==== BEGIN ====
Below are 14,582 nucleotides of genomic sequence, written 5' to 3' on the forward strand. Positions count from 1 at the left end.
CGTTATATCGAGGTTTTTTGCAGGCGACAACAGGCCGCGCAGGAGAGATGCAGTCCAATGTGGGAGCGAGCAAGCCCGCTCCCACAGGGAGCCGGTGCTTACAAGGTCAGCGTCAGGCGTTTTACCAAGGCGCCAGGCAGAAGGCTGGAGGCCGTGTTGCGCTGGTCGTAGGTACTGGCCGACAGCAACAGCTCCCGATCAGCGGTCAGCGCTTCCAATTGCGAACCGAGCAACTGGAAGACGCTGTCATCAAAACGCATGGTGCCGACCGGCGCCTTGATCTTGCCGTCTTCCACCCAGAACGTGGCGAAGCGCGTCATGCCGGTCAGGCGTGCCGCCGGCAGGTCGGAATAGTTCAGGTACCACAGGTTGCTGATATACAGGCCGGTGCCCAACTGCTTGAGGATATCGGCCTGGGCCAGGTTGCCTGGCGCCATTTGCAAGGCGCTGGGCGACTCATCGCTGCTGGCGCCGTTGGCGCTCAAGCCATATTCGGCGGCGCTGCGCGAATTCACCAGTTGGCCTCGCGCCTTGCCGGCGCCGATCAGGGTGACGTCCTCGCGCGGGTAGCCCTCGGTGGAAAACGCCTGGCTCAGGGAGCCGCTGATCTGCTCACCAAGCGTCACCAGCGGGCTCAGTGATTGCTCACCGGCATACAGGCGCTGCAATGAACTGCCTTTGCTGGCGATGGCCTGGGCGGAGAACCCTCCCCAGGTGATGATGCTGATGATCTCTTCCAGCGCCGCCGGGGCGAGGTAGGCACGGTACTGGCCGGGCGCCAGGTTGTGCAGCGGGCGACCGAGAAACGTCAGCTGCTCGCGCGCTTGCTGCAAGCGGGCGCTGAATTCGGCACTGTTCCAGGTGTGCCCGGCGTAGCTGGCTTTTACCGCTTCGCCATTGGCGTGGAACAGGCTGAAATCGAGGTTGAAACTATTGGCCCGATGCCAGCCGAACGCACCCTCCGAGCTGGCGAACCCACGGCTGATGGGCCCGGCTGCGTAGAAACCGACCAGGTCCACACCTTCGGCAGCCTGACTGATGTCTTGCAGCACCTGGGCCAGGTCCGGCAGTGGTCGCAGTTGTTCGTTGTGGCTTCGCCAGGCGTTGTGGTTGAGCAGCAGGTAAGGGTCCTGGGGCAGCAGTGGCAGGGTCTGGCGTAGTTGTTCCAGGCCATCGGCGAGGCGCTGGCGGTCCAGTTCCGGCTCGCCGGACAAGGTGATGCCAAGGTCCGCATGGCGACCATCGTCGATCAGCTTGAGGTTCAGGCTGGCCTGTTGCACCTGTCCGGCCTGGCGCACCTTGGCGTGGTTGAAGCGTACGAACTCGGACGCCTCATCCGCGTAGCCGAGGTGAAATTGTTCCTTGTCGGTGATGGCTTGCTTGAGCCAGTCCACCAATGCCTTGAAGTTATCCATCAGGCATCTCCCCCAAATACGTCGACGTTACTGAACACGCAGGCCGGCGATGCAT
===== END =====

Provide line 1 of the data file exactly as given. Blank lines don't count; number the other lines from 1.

Below are 14,582 nucleotides of genomic sequence, written 5' to 3' on the forward strand. Positions count from 1 at the left end.